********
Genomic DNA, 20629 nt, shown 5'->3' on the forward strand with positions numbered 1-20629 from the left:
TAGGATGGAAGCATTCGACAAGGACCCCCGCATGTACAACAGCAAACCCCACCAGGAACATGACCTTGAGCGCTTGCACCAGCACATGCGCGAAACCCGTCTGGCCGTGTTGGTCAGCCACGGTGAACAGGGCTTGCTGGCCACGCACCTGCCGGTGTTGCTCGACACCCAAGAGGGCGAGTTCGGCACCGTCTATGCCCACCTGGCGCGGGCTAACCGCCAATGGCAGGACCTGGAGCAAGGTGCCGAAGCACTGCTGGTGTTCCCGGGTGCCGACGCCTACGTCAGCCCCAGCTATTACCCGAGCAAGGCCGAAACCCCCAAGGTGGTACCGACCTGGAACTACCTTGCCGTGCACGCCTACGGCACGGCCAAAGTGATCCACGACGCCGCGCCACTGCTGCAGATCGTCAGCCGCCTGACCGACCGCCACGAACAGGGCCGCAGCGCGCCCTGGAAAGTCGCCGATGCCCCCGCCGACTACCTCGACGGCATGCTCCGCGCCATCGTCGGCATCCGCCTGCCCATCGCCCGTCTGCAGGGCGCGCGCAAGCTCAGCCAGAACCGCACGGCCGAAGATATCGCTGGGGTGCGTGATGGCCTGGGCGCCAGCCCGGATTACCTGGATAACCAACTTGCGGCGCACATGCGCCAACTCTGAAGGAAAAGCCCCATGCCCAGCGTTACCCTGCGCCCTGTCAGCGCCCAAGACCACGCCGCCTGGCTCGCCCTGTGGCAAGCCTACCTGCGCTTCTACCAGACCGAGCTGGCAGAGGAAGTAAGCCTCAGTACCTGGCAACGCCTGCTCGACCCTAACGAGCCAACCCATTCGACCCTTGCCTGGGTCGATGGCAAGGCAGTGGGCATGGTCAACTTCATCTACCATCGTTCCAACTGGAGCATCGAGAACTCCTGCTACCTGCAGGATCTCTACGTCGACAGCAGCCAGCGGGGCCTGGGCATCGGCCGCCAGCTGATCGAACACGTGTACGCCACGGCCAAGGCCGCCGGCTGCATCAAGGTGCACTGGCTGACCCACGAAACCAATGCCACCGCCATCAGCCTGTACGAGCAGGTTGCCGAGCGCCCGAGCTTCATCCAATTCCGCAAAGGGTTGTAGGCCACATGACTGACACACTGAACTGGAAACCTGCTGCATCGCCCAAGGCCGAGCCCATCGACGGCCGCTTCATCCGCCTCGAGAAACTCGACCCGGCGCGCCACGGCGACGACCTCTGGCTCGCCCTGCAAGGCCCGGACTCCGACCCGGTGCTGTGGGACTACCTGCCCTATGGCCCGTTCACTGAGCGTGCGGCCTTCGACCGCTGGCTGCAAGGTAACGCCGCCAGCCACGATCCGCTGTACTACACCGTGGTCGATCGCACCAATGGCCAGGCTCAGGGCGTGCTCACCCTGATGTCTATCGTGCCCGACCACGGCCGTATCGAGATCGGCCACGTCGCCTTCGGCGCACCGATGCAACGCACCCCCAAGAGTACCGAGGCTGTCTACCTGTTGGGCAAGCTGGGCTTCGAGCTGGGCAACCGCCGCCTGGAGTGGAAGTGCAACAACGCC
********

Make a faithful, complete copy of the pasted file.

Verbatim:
Genomic DNA, 20629 nt, shown 5'->3' on the forward strand with positions numbered 1-20629 from the left:
TAGGATGGAAGCATTCGACAAGGACCCCCGCATGTACAACAGCAAACCCCACCAGGAACATGACCTTGAGCGCTTGCACCAGCACATGCGCGAAACCCGTCTGGCCGTGTTGGTCAGCCACGGTGAACAGGGCTTGCTGGCCACGCACCTGCCGGTGTTGCTCGACACCCAAGAGGGCGAGTTCGGCACCGTCTATGCCCACCTGGCGCGGGCTAACCGCCAATGGCAGGACCTGGAGCAAGGTGCCGAAGCACTGCTGGTGTTCCCGGGTGCCGACGCCTACGTCAGCCCCAGCTATTACCCGAGCAAGGCCGAAACCCCCAAGGTGGTACCGACCTGGAACTACCTTGCCGTGCACGCCTACGGCACGGCCAAAGTGATCCACGACGCCGCGCCACTGCTGCAGATCGTCAGCCGCCTGACCGACCGCCACGAACAGGGCCGCAGCGCGCCCTGGAAAGTCGCCGATGCCCCCGCCGACTACCTCGACGGCATGCTCCGCGCCATCGTCGGCATCCGCCTGCCCATCGCCCGTCTGCAGGGCGCGCGCAAGCTCAGCCAGAACCGCACGGCCGAAGATATCGCTGGGGTGCGTGATGGCCTGGGCGCCAGCCCGGATTACCTGGATAACCAACTTGCGGCGCACATGCGCCAACTCTGAAGGAAAAGCCCCATGCCCAGCGTTACCCTGCGCCCTGTCAGCGCCCAAGACCACGCCGCCTGGCTCGCCCTGTGGCAAGCCTACCTGCGCTTCTACCAGACCGAGCTGGCAGAGGAAGTAAGCCTCAGTACCTGGCAACGCCTGCTCGACCCTAACGAGCCAACCCATTCGACCCTTGCCTGGGTCGATGGCAAGGCAGTGGGCATGGTCAACTTCATCTACCATCGTTCCAACTGGAGCATCGAGAACTCCTGCTACCTGCAGGATCTCTACGTCGACAGCAGCCAGCGGGGCCTGGGCATCGGCCGCCAGCTGATCGAACACGTGTACGCCACGGCCAAGGCCGCCGGCTGCATCAAGGTGCACTGGCTGACCCACGAAACCAATGCCACCGCCATCAGCCTGTACGAGCAGGTTGCCGAGCGCCCGAGCTTCATCCAATTCCGCAAAGGGTTGTAGGCCACATGACTGACACACTGAACTGGAAACCTGCTGCATCGCCCAAGGCCGAGCCCATCGACGGCCGCTTCATCCGCCTCGAGAAACTCGACCCGGCGCGCCACGGCGACGACCTCTGGCTCGCCCTGCAAGGCCCGGACTCCGACCCGGTGCTGTGGGACTACCTGCCCTATGGCCCGTTCACTGAGCGTGCGGCCTTCGACCGCTGGCTGCAAGGTAACGCCGCCAGCCACGATCCGCTGTACTACACCGTGGTCGATCGCACCAATGGCCAGGCTCAGGGCGTGCTCACCCTGATGTCTATCGTGCCCGACCACGGCCGTATCGAGATCGGCCACGTCGCCTTCGGCGCACCGATGCAACGCACCCCCAAGAGTACCGAGGCTGTCTACCTGTTGGGCAAGCTGGGCTTCGAGCTGGGCAACCGCCGCCTGGAGTGGAAGTGCAACAACGCC